Every decade is the decade that tests the limits of Moore’s Law, and this decade is no different. With the arrival of Extreme Ultra Violet (EUV) technology, the intricacies of multipatterning techniques developed on previous technology nodes can now be applied with the finer resolution that EUV provides. That, along with other more technical improvements, can lead to a decrease in transistor size, enabling the future of semiconductors. To that end, Today IBM is announcing it has created the world’s first 2 nanometer node chip.

Names for Nodes

Just to clarify here, while the process node is being called ‘2 nanometer’, nothing about transistor dimensions resembles a traditional expectation of what 2nm might be. In the past, the dimension used to be an equivalent metric for 2D feature size on the chip, such as 90nm, 65nm, and 40nm. However with the advent of 3D transistor design with FinFETs and others, the process node name is now an interpretation of an ‘equivalent 2D transistor’ design.

Some of the features on this chip are likely to be low single digits in actual nanometers, such as transistor fin leakage protection layers, but it’s important to note the disconnect in how process nodes are currently named. Often the argument pivots to transistor density as a more accurate metric, and this is something that IBM is sharing with us.

Transistor Density

Today’s announcement states that IBM’s 2nm development will improve performance by 45% at the same power, or 75% energy at the same performance, compared to modern 7nm processors. IBM is keen to point out that it was the first research institution to demonstrate 7nm in 2015 and 5nm in 2017, the latter of which upgraded from FinFETs to nanosheet technologies that allow for a greater customization of the voltage characteristics of individual transistors.

IBM states that the technology can fit ’50 billion transistors onto a chip the size of a fingernail’. We reached out to IBM to ask for clarification on what the size of a fingernail was, given that internally we were coming up with numbers from 50 square millimeters to 250 square millimeters. IBM’s press relations stated that a fingernail in this context is 150 square millimeters. That puts IBM’s transistor density at 333 million transistors per square millimeter (MTr/mm2).

For comparison:

Peak Quoted Transistor Densities (MTr/mm2)
AnandTech IBM TSMC Intel Samsung
22nm     16.50  
16nm/14nm   28.88 44.67 33.32
10nm   52.51 100.76 51.82
7nm   91.20 237.18* 95.08
5nm   171.30    
3nm   292.21*    
2nm 333.33      
Data from Wikichip, Different Fabs may have different counting methodologies
* Estimated Logic Density

As you can tell, different foundries have different official names with a variety of densities. It’s worth noting that these density numbers are often listed as peak densities, for transistor libraries where die area is the peak concern, rather than frequency scaling – often the fastest parts of a processor are half as dense as these numbers due to power and thermal concerns.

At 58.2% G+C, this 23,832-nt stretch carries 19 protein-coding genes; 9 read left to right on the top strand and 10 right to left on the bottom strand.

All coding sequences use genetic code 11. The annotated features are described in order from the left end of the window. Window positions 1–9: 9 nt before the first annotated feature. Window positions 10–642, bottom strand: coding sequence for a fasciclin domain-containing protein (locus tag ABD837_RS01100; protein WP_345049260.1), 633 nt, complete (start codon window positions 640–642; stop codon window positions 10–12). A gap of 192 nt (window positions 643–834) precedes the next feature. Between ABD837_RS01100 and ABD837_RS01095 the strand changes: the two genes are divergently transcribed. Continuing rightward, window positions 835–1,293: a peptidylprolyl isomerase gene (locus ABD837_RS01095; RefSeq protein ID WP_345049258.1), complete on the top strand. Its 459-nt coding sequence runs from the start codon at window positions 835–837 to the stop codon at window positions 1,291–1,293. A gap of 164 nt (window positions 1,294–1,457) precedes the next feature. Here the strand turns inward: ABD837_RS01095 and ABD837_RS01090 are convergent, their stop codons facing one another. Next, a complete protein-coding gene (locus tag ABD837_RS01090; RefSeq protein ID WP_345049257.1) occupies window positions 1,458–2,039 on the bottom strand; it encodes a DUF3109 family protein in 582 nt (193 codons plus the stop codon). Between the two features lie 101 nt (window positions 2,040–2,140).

Stacked GAA

With regards the movement to Gate-All-Around / nanosheet transistors, while not explicitly stated by IBM, images show that this new 2nm processor is using a three-stack GAA design. Samsung is introducing GAA at 3nm, while TSMC is waiting until 2nm. Intel by contrast, we believe, will introduce some form of GAA on its 5nm process.

IBM’s 3-stack GAA uses a cell height of 75 nm, a cell width of 40 nm, and the individual nanosheets are 5nm in height, separated from each other by 5 nm. The gate poly pitch is 44nm, and the gate length is 12 nm. IBM says that its design is the first to use bottom dieletric isolation channels, which enables the 12 nm gate length, and that its inner spacers are a second generation dry process design that help enable nanosheet development. This is complimented by the first use of EUV patterning on the FEOL parts of the process, enabling EUV at all stages of the design for critical layers.

Users might be wondering why we’re hearing that IBM is the first to a 2nm chip. IBM is one of the world’s leading research centers on future semiconductor technology, and despite not having a foundry offering of their own, IBM develops IP in collaboration with others for their manufacturing facilities. IBM sold its manufacturing to GlobalFoundries with a 10 year partnership commitment back in 2014, and IBM also currently works with Samsung, and recently announced a partnership with Intel. No doubt the latter two will be partnering with IBM on some level around this new development for its viability in their own production chain.

IBM Albany Research Center

No details on the 2nm test chip have been provided, although at this stage it is likely to be a simplified SRAM test vehicle with a little logic. The 12-inch wafer images showcase a variety of different light diffractions, which likely points to a variety of test cases to affirm the viability of the technology. IBM says that the test design uses a multi-Vt scheme for high-performance and high-efficiency application demonstrations.

Wafer up close

The chip was designed and made at IBM’s Albany research facility, which features a 100,000 sq. ft. clean room. The purpose of this facility is to build on IBM’s expansive patent and licensing portfolio for collaborations with partners.